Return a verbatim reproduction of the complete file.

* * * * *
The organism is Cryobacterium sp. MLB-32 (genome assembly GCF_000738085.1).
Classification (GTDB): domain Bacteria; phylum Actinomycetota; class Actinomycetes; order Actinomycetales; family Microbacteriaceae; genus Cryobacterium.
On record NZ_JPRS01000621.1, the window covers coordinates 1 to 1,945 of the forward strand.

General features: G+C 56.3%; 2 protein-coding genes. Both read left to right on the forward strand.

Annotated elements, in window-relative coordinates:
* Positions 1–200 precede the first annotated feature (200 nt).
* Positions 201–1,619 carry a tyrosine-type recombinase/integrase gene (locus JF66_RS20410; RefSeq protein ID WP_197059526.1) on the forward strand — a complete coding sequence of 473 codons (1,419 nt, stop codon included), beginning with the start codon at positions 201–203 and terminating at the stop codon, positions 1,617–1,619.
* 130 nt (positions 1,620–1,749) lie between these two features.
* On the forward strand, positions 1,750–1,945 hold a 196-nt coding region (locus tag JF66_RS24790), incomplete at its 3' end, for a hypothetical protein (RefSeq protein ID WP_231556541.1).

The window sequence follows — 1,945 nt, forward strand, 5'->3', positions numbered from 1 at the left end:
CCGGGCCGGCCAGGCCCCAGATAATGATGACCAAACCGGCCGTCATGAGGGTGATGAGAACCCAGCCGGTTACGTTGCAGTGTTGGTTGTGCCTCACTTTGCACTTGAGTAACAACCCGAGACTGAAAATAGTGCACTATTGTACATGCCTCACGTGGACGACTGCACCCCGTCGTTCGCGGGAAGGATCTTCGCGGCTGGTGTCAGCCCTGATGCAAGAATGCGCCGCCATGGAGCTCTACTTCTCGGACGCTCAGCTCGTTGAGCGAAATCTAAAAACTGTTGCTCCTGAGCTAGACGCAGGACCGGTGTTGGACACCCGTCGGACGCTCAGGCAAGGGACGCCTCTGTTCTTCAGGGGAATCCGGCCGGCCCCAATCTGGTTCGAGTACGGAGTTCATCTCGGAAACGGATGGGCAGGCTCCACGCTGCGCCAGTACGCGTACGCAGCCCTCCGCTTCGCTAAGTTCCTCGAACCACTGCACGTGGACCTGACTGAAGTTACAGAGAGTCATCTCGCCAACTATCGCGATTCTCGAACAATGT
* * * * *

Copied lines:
The organism is Cryobacterium sp. MLB-32 (genome assembly GCF_000738085.1).
Classification (GTDB): domain Bacteria; phylum Actinomycetota; class Actinomycetes; order Actinomycetales; family Microbacteriaceae; genus Cryobacterium.
On record NZ_JPRS01000621.1, the window covers coordinates 1 to 1,945 of the forward strand.

General features: G+C 56.3%; 2 protein-coding genes. Both read left to right on the forward strand.

Annotated elements, in window-relative coordinates:
* Positions 1–200 precede the first annotated feature (200 nt).
* Positions 201–1,619 carry a tyrosine-type recombinase/integrase gene (locus JF66_RS20410; RefSeq protein ID WP_197059526.1) on the forward strand — a complete coding sequence of 473 codons (1,419 nt, stop codon included), beginning with the start codon at positions 201–203 and terminating at the stop codon, positions 1,617–1,619.
* 130 nt (positions 1,620–1,749) lie between these two features.
* On the forward strand, positions 1,750–1,945 hold a 196-nt coding region (locus tag JF66_RS24790), incomplete at its 3' end, for a hypothetical protein (RefSeq protein ID WP_231556541.1).

The window sequence follows — 1,945 nt, forward strand, 5'->3', positions numbered from 1 at the left end:
CCGGGCCGGCCAGGCCCCAGATAATGATGACCAAACCGGCCGTCATGAGGGTGATGAGAACCCAGCCGGTTACGTTGCAGTGTTGGTTGTGCCTCACTTTGCACTTGAGTAACAACCCGAGACTGAAAATAGTGCACTATTGTACATGCCTCACGTGGACGACTGCACCCCGTCGTTCGCGGGAAGGATCTTCGCGGCTGGTGTCAGCCCTGATGCAAGAATGCGCCGCCATGGAGCTCTACTTCTCGGACGCTCAGCTCGTTGAGCGAAATCTAAAAACTGTTGCTCCTGAGCTAGACGCAGGACCGGTGTTGGACACCCGTCGGACGCTCAGGCAAGGGACGCCTCTGTTCTTCAGGGGAATCCGGCCGGCCCCAATCTGGTTCGAGTACGGAGTTCATCTCGGAAACGGATGGGCAGGCTCCACGCTGCGCCAGTACGCGTACGCAGCCCTCCGCTTCGCTAAGTTCCTCGAACCACTGCACGTGGACCTGACTGAAGTTACAGAGAGTCATCTCGCCAACTATCGCGATTCTCGAACAATGT